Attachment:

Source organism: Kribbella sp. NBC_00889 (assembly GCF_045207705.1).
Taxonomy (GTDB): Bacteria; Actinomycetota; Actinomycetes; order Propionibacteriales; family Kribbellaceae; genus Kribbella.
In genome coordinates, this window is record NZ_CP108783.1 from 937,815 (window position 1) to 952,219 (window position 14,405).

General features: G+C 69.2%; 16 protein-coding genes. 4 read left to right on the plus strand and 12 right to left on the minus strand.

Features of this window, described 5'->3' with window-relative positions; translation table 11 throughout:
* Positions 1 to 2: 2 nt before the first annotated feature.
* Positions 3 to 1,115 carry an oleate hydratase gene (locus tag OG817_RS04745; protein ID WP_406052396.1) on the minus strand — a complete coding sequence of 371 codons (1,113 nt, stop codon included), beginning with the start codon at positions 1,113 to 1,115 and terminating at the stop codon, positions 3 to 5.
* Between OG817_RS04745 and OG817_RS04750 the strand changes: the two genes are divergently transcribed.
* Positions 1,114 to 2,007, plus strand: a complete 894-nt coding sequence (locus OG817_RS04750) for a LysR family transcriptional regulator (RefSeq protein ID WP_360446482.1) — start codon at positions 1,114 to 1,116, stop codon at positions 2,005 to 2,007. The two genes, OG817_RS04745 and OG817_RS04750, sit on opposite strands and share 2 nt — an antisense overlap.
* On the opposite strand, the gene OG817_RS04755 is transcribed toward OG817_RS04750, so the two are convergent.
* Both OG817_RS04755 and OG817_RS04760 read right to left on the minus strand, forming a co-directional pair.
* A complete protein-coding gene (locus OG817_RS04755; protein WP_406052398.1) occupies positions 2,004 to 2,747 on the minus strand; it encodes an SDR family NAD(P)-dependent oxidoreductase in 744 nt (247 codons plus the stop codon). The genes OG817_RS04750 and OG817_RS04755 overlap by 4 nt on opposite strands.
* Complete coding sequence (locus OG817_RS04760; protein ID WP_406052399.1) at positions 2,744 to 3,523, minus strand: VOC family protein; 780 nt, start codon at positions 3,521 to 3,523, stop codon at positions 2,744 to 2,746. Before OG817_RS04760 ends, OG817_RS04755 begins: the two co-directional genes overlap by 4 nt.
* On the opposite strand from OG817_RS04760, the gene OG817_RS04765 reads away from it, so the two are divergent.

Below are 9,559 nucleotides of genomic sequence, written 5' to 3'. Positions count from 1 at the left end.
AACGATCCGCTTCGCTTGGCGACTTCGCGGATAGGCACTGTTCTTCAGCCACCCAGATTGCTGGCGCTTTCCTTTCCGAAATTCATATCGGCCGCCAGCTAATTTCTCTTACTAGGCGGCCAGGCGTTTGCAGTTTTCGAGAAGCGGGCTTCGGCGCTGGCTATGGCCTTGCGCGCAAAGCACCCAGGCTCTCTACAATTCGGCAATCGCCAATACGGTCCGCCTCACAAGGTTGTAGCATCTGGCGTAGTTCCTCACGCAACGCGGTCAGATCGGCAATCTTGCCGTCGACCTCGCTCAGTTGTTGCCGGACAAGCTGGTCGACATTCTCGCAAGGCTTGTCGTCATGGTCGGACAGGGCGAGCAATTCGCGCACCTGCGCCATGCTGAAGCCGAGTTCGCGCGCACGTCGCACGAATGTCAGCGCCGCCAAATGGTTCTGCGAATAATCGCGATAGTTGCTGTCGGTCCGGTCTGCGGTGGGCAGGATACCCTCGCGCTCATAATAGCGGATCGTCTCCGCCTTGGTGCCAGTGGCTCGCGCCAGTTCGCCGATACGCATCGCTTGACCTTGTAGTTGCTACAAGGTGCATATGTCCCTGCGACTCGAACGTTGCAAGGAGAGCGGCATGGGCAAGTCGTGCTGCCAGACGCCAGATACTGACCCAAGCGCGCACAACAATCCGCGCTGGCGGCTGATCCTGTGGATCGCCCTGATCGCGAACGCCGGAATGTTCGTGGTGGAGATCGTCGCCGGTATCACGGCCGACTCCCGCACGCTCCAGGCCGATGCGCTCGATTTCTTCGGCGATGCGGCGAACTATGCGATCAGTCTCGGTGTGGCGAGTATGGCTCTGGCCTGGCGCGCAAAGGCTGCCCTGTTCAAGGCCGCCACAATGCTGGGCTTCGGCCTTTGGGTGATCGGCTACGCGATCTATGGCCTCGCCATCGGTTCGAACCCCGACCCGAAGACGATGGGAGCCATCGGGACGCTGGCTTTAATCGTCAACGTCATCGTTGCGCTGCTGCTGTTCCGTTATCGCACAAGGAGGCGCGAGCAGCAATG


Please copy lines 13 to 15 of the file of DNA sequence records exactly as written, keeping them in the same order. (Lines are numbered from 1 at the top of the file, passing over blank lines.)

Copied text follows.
* Complete coding sequence (locus OG817_RS04760; protein ID WP_406052399.1) at positions 2,744 to 3,523, minus strand: VOC family protein; 780 nt, start codon at positions 3,521 to 3,523, stop codon at positions 2,744 to 2,746. Before OG817_RS04760 ends, OG817_RS04755 begins: the two co-directional genes overlap by 4 nt.
* On the opposite strand from OG817_RS04760, the gene OG817_RS04765 reads away from it, so the two are divergent.

Below are 9,559 nucleotides of genomic sequence, written 5' to 3'. Positions count from 1 at the left end.